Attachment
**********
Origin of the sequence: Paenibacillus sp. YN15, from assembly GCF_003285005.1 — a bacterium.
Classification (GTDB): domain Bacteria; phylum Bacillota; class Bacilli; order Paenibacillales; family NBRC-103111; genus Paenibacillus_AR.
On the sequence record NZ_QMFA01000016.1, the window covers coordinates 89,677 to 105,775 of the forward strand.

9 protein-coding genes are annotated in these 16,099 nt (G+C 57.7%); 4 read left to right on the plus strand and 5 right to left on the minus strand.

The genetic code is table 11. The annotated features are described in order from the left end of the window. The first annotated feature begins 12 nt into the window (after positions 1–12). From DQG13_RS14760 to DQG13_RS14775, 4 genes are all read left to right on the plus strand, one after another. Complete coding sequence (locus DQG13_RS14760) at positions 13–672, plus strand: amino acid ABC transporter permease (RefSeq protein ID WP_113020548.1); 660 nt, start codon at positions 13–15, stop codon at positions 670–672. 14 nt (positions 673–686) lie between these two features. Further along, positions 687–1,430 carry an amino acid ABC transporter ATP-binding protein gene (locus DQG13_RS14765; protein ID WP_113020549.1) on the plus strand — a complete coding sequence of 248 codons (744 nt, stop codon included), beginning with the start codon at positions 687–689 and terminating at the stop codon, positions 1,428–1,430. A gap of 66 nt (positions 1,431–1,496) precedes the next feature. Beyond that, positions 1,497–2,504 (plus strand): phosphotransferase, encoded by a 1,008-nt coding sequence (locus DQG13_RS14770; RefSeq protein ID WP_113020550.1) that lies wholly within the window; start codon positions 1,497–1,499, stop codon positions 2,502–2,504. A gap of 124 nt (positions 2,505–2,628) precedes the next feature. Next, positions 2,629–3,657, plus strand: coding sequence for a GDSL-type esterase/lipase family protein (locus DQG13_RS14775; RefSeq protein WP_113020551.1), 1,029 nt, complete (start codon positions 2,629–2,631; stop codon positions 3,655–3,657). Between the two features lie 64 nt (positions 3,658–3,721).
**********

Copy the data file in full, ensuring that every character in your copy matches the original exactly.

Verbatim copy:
Origin of the sequence: Paenibacillus sp. YN15, from assembly GCF_003285005.1 — a bacterium.
Classification (GTDB): domain Bacteria; phylum Bacillota; class Bacilli; order Paenibacillales; family NBRC-103111; genus Paenibacillus_AR.
On the sequence record NZ_QMFA01000016.1, the window covers coordinates 89,677 to 105,775 of the forward strand.

9 protein-coding genes are annotated in these 16,099 nt (G+C 57.7%); 4 read left to right on the plus strand and 5 right to left on the minus strand.

The genetic code is table 11. The annotated features are described in order from the left end of the window. The first annotated feature begins 12 nt into the window (after positions 1–12). From DQG13_RS14760 to DQG13_RS14775, 4 genes are all read left to right on the plus strand, one after another. Complete coding sequence (locus DQG13_RS14760) at positions 13–672, plus strand: amino acid ABC transporter permease (RefSeq protein ID WP_113020548.1); 660 nt, start codon at positions 13–15, stop codon at positions 670–672. 14 nt (positions 673–686) lie between these two features. Further along, positions 687–1,430 carry an amino acid ABC transporter ATP-binding protein gene (locus DQG13_RS14765; protein ID WP_113020549.1) on the plus strand — a complete coding sequence of 248 codons (744 nt, stop codon included), beginning with the start codon at positions 687–689 and terminating at the stop codon, positions 1,428–1,430. A gap of 66 nt (positions 1,431–1,496) precedes the next feature. Beyond that, positions 1,497–2,504 (plus strand): phosphotransferase, encoded by a 1,008-nt coding sequence (locus DQG13_RS14770; RefSeq protein ID WP_113020550.1) that lies wholly within the window; start codon positions 1,497–1,499, stop codon positions 2,502–2,504. A gap of 124 nt (positions 2,505–2,628) precedes the next feature. Next, positions 2,629–3,657, plus strand: coding sequence for a GDSL-type esterase/lipase family protein (locus DQG13_RS14775; RefSeq protein WP_113020551.1), 1,029 nt, complete (start codon positions 2,629–2,631; stop codon positions 3,655–3,657). Between the two features lie 64 nt (positions 3,658–3,721).